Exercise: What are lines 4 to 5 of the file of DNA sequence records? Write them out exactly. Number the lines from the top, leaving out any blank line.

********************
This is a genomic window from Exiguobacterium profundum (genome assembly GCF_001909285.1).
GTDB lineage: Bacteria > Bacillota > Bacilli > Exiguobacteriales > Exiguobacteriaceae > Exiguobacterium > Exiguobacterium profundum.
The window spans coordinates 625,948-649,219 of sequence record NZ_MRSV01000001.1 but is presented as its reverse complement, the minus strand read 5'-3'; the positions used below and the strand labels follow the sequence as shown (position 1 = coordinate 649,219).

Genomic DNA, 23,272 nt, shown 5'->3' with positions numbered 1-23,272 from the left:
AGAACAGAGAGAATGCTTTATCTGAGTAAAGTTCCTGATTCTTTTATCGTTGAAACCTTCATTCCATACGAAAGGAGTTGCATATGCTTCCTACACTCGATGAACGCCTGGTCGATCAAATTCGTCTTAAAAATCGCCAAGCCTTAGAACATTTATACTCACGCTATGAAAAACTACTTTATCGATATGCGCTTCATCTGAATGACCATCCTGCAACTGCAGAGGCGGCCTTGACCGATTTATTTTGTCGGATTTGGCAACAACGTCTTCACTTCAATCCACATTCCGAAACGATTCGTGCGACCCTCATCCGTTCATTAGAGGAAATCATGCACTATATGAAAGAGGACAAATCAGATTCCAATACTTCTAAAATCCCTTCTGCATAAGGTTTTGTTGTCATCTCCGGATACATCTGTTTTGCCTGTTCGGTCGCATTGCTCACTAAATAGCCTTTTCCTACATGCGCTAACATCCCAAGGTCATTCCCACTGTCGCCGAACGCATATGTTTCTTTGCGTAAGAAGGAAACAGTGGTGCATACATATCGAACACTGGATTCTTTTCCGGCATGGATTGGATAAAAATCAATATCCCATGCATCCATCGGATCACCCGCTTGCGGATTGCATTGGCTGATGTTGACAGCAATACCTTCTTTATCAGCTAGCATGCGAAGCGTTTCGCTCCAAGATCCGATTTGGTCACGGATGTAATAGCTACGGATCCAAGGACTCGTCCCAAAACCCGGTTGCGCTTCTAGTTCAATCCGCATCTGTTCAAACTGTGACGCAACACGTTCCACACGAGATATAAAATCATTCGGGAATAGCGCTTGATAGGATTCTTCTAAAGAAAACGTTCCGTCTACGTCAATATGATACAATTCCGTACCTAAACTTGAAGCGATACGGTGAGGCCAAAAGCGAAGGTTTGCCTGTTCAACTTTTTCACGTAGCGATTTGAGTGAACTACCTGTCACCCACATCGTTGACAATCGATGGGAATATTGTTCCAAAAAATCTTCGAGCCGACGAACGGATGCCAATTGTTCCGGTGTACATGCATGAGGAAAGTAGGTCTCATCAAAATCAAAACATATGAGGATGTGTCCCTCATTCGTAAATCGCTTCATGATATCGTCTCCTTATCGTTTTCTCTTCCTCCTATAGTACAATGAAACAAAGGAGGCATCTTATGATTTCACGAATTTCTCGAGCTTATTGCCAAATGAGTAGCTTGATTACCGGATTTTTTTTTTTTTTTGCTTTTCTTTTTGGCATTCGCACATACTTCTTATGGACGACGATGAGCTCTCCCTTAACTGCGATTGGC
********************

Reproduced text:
Genomic DNA, 23,272 nt, shown 5'->3' with positions numbered 1-23,272 from the left:
AGAACAGAGAGAATGCTTTATCTGAGTAAAGTTCCTGATTCTTTTATCGTTGAAACCTTCATTCCATACGAAAGGAGTTGCATATGCTTCCTACACTCGATGAACGCCTGGTCGATCAAATTCGTCTTAAAAATCGCCAAGCCTTAGAACATTTATACTCACGCTATGAAAAACTACTTTATCGATATGCGCTTCATCTGAATGACCATCCTGCAACTGCAGAGGCGGCCTTGACCGATTTATTTTGTCGGATTTGGCAACAACGTCTTCACTTCAATCCACATTCCGAAACGATTCGTGCGACCCTCATCCGTTCATTAGAGGAAATCATGCACTATATGAAAGAGGACAAATCAGATTCCAATACTTCTAAAATCCCTTCTGCATAAGGTTTTGTTGTCATCTCCGGATACATCTGTTTTGCCTGTTCGGTCGCATTGCTCACTAAATAGCCTTTTCCTACATGCGCTAACATCCCAAGGTCATTCCCACTGTCGCCGAACGCATATGTTTCTTTGCGTAAGAAGGAAACAGTGGTGCATACATATCGAACACTGGATTCTTTTCCGGCATGGATTGGATAAAAATCAATATCCCATGCATCCATCGGATCACCCGCTTGCGGATTGCATTGGCTGATGTTGACAGCAATACCTTCTTTATCAGCTAGCATGCGAAGCGTTTCGCTCCAAGATCCGATTTGGTCACGGATGTAATAGCTACGGATCCAAGGACTCGTCCCAAAACCCGGTTGCGCTTCTAGTTCAATCCGCATCTGTTCAAACTGTGACGCAACACGTTCCACACGAGATATAAAATCATTCGGGAATAGCGCTTGATAGGATTCTTCTAAAGAAAACGTTCCGTCTACGTCAATATGATACAATTCCGTACCTAAACTTGAAGCGATACGGTGAGGCCAAAAGCGAAGGTTTGCCTGTTCAACTTTTTCACGTAGCGATTTGAGTGAACTACCTGTCACCCACATCGTTGACAATCGATGGGAATATTGTTCCAAAAAATCTTCGAGCCGACGAACGGATGCCAATTGTTCCGGTGTACATGCATGAGGAAAGTAGGTCTCATCAAAATCAAAACATATGAGGATGTGTCCCTCATTCGTAAATCGCTTCATGATATCGTCTCCTTATCGTTTTCTCTTCCTCCTATAGTACAATGAAACAAAGGAGGCATCTTATGATTTCACGAATTTCTCGAGCTTATTGCCAAATGAGTAGCTTGATTACCGGATTTTTTTTTTTTTTTGCTTTTCTTTTTGGCATTCGCACATACTTCTTATGGACGACGATGAGCTCTCCCTTAACTGCGATTGGC